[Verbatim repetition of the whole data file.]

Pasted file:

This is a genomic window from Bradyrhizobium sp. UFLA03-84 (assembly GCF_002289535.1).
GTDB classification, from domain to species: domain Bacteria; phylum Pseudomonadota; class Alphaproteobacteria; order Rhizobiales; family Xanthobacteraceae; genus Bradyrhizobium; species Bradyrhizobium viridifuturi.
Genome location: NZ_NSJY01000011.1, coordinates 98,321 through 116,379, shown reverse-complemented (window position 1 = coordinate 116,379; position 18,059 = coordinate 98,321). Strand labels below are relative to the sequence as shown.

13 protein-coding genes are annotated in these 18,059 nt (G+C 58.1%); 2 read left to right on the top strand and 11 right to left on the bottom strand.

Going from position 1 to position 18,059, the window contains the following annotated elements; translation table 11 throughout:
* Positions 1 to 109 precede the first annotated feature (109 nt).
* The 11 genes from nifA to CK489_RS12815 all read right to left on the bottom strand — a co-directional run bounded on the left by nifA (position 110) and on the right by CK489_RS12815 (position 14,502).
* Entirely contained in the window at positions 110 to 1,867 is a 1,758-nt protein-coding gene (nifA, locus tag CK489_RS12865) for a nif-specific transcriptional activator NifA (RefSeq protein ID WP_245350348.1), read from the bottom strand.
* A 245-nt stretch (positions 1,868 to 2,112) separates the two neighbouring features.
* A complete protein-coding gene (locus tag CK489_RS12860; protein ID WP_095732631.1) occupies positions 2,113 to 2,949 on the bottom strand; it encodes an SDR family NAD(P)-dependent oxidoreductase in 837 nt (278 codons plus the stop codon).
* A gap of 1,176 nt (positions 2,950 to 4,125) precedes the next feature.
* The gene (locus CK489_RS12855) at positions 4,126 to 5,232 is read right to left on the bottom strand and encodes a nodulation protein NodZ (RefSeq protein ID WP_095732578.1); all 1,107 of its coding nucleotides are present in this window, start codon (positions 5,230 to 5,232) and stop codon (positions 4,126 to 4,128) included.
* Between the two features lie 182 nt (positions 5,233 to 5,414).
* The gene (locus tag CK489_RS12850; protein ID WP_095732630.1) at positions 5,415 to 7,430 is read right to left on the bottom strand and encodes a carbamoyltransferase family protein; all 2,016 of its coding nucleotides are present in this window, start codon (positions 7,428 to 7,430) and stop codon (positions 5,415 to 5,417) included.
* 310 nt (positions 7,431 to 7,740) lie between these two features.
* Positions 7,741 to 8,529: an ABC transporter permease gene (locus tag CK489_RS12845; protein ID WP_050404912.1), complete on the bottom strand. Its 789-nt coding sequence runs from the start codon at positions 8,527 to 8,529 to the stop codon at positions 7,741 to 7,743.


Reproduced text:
This is a genomic window from Bradyrhizobium sp. UFLA03-84 (assembly GCF_002289535.1).
GTDB classification, from domain to species: domain Bacteria; phylum Pseudomonadota; class Alphaproteobacteria; order Rhizobiales; family Xanthobacteraceae; genus Bradyrhizobium; species Bradyrhizobium viridifuturi.
Genome location: NZ_NSJY01000011.1, coordinates 98,321 through 116,379, shown reverse-complemented (window position 1 = coordinate 116,379; position 18,059 = coordinate 98,321). Strand labels below are relative to the sequence as shown.

13 protein-coding genes are annotated in these 18,059 nt (G+C 58.1%); 2 read left to right on the top strand and 11 right to left on the bottom strand.

Going from position 1 to position 18,059, the window contains the following annotated elements; translation table 11 throughout:
* Positions 1 to 109 precede the first annotated feature (109 nt).
* The 11 genes from nifA to CK489_RS12815 all read right to left on the bottom strand — a co-directional run bounded on the left by nifA (position 110) and on the right by CK489_RS12815 (position 14,502).
* Entirely contained in the window at positions 110 to 1,867 is a 1,758-nt protein-coding gene (nifA, locus tag CK489_RS12865) for a nif-specific transcriptional activator NifA (RefSeq protein ID WP_245350348.1), read from the bottom strand.
* A 245-nt stretch (positions 1,868 to 2,112) separates the two neighbouring features.
* A complete protein-coding gene (locus tag CK489_RS12860; protein ID WP_095732631.1) occupies positions 2,113 to 2,949 on the bottom strand; it encodes an SDR family NAD(P)-dependent oxidoreductase in 837 nt (278 codons plus the stop codon).
* A gap of 1,176 nt (positions 2,950 to 4,125) precedes the next feature.
* The gene (locus CK489_RS12855) at positions 4,126 to 5,232 is read right to left on the bottom strand and encodes a nodulation protein NodZ (RefSeq protein ID WP_095732578.1); all 1,107 of its coding nucleotides are present in this window, start codon (positions 5,230 to 5,232) and stop codon (positions 4,126 to 4,128) included.
* Between the two features lie 182 nt (positions 5,233 to 5,414).
* The gene (locus tag CK489_RS12850; protein ID WP_095732630.1) at positions 5,415 to 7,430 is read right to left on the bottom strand and encodes a carbamoyltransferase family protein; all 2,016 of its coding nucleotides are present in this window, start codon (positions 7,428 to 7,430) and stop codon (positions 5,415 to 5,417) included.
* 310 nt (positions 7,431 to 7,740) lie between these two features.
* Positions 7,741 to 8,529: an ABC transporter permease gene (locus tag CK489_RS12845; protein ID WP_050404912.1), complete on the bottom strand. Its 789-nt coding sequence runs from the start codon at positions 8,527 to 8,529 to the stop codon at positions 7,741 to 7,743.